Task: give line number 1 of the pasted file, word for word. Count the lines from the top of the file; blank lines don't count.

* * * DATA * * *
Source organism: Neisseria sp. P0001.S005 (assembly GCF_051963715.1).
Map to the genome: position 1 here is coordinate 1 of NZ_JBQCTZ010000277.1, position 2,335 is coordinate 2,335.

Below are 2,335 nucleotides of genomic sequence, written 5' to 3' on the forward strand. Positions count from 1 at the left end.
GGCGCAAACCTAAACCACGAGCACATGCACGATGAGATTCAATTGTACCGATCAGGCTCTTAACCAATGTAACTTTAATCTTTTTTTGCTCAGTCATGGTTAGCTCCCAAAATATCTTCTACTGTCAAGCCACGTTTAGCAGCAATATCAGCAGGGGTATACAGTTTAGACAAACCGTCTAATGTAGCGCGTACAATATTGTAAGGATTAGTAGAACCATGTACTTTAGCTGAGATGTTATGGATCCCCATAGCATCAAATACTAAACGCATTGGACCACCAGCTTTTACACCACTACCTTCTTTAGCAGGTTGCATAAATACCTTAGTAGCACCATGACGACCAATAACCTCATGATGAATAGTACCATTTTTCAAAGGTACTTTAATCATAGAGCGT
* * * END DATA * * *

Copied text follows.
Source organism: Neisseria sp. P0001.S005 (assembly GCF_051963715.1).